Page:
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J Thorac Cardiovasc Surg. 2006 May;131(5):1114-21.

Extracorporeal life support after staged palliation of a functional single ventricle: subsequent morbidity and survival.

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Department of Critical Care Medicine, The Hospital for Sick Children and University of Toronto, Toronto, Canada.



We sought to review the outcome of infants with a functional single ventricle receiving postoperative extracorporeal life support.


We reviewed all patients with a functional single ventricle receiving postoperative extracorporeal life support between January 1997 and May 2003.


We supported 25 infants (age range, 2-139 days; median age, 15 days; weight range, 1.9-5.9 kg; median weight, 3.4 kg) with extracorporeal life support. Operative procedures were Norwood stage 1 procedure in 18 patients, modified Blalock-Taussig shunt in 4 patients, bidirectional superior cavopulmonary shunt in 2 patients, and pulmonary vein repair in 1 patient. Indications for extracorporeal life support included cardiac arrest (14/25) and low cardiac output state (11/25). Extracorporeal membrane oxygenation was initiated in 19 patients, with conversion to a ventricular assist device in 7 patients. Ventricular assist device alone was initiated in 6 patients. Survival to decannulation was 76%, with 5 late deaths from multiorgan failure and 56% intensive care unit survival. Survival to hospital discharge was 44%. On univariate analysis, the presence of arrhythmia before extracorporeal life support (P = .005), renal failure (P = .0007), Candida species-induced sepsis (P = .026), and multiorgan failure (P = .0009) were significant risk factors in the nonsurvivors. Median hospital stay was 43.5 days (range, 6-181 days) for the whole group and 93 days (range, 36-181 days) for survivors. Eight patients completed next stage palliation.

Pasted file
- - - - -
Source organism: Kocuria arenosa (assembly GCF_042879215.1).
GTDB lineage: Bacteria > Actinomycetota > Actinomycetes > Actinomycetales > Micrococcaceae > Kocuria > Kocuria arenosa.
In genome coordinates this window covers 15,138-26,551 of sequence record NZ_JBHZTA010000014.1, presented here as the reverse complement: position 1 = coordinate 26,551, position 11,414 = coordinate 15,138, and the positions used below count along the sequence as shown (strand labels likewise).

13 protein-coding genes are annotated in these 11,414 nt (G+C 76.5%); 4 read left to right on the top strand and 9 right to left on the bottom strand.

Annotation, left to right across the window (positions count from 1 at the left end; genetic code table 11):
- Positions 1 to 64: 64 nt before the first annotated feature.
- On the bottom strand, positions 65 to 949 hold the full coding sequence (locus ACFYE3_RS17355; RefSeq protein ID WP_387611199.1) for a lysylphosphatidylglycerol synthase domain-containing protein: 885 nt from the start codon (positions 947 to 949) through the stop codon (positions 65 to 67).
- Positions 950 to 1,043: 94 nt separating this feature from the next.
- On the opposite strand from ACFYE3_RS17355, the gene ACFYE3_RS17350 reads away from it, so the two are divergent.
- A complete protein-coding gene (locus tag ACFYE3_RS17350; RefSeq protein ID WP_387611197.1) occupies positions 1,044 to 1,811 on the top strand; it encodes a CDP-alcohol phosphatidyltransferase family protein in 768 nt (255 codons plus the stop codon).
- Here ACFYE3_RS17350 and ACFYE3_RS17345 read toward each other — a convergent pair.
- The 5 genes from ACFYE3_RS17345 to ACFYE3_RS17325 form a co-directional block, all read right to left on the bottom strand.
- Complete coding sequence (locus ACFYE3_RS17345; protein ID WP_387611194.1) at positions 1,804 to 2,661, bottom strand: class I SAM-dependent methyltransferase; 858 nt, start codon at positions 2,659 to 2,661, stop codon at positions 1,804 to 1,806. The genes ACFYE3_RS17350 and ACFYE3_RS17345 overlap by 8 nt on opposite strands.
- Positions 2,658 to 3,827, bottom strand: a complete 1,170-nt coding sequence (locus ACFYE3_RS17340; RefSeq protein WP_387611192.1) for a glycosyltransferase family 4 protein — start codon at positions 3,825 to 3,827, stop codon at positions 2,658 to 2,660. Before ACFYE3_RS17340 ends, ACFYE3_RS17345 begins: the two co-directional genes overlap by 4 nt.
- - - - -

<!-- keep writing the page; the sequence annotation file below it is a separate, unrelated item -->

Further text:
Twenty percent of patients were supported with a ventricular assist device alone, with 50% conversion to a ventricular assist device from extracorporeal membrane oxygenation. Survival to decannulation was encouraging. Multiorgan failure and risk of invasive infection in the post-extracorporeal membrane oxygenation period mitigate against survival to hospital discharge. Use of extracorporeal life support before cardiac arrest might reduce attrition between decannulation and hospital discharge.

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